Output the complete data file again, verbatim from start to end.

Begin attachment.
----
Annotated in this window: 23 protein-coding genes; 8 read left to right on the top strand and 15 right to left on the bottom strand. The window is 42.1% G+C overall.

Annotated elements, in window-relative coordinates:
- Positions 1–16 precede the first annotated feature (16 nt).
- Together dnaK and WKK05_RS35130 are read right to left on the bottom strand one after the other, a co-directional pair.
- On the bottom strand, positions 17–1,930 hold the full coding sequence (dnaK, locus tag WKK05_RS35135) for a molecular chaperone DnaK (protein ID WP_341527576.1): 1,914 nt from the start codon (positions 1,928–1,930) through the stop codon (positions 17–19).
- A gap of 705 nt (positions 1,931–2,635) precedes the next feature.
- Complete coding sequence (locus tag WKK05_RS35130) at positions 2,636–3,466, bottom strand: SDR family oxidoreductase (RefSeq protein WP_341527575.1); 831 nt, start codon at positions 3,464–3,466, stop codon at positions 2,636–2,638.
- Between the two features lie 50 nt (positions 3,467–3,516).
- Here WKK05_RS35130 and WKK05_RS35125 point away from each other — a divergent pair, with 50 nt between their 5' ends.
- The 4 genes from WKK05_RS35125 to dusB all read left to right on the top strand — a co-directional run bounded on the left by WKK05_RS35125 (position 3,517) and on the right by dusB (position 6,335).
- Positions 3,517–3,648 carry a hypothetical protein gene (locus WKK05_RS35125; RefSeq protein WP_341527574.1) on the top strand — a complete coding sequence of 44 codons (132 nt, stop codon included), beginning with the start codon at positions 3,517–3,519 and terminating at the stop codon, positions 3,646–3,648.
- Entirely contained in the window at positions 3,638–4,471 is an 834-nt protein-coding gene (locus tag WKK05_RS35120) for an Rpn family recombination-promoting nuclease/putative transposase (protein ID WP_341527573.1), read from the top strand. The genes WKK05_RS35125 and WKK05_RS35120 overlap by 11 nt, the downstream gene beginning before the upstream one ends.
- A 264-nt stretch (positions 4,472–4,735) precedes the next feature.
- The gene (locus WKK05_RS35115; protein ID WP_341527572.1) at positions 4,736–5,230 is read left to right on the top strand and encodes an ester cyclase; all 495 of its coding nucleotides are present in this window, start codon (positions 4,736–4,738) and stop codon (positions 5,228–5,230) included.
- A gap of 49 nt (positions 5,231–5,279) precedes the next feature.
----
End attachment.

Annotated in this window: 23 protein-coding genes; 8 read left to right on the top strand and 15 right to left on the bottom strand. The window is 42.1% G+C overall.

Annotated elements, in window-relative coordinates:
- Positions 1–16 precede the first annotated feature (16 nt).
- Together dnaK and WKK05_RS35130 are read right to left on the bottom strand one after the other, a co-directional pair.
- On the bottom strand, positions 17–1,930 hold the full coding sequence (dnaK, locus tag WKK05_RS35135) for a molecular chaperone DnaK (protein ID WP_341527576.1): 1,914 nt from the start codon (positions 1,928–1,930) through the stop codon (positions 17–19).
- A gap of 705 nt (positions 1,931–2,635) precedes the next feature.
- Complete coding sequence (locus tag WKK05_RS35130) at positions 2,636–3,466, bottom strand: SDR family oxidoreductase (RefSeq protein WP_341527575.1); 831 nt, start codon at positions 3,464–3,466, stop codon at positions 2,636–2,638.
- Between the two features lie 50 nt (positions 3,467–3,516).
- Here WKK05_RS35130 and WKK05_RS35125 point away from each other — a divergent pair, with 50 nt between their 5' ends.
- The 4 genes from WKK05_RS35125 to dusB all read left to right on the top strand — a co-directional run bounded on the left by WKK05_RS35125 (position 3,517) and on the right by dusB (position 6,335).
- Positions 3,517–3,648 carry a hypothetical protein gene (locus WKK05_RS35125; RefSeq protein WP_341527574.1) on the top strand — a complete coding sequence of 44 codons (132 nt, stop codon included), beginning with the start codon at positions 3,517–3,519 and terminating at the stop codon, positions 3,646–3,648.
- Entirely contained in the window at positions 3,638–4,471 is an 834-nt protein-coding gene (locus tag WKK05_RS35120) for an Rpn family recombination-promoting nuclease/putative transposase (protein ID WP_341527573.1), read from the top strand. The genes WKK05_RS35125 and WKK05_RS35120 overlap by 11 nt, the downstream gene beginning before the upstream one ends.
- A 264-nt stretch (positions 4,472–4,735) precedes the next feature.
- The gene (locus WKK05_RS35115; protein ID WP_341527572.1) at positions 4,736–5,230 is read left to right on the top strand and encodes an ester cyclase; all 495 of its coding nucleotides are present in this window, start codon (positions 4,736–4,738) and stop codon (positions 5,228–5,230) included.
- A gap of 49 nt (positions 5,231–5,279) precedes the next feature.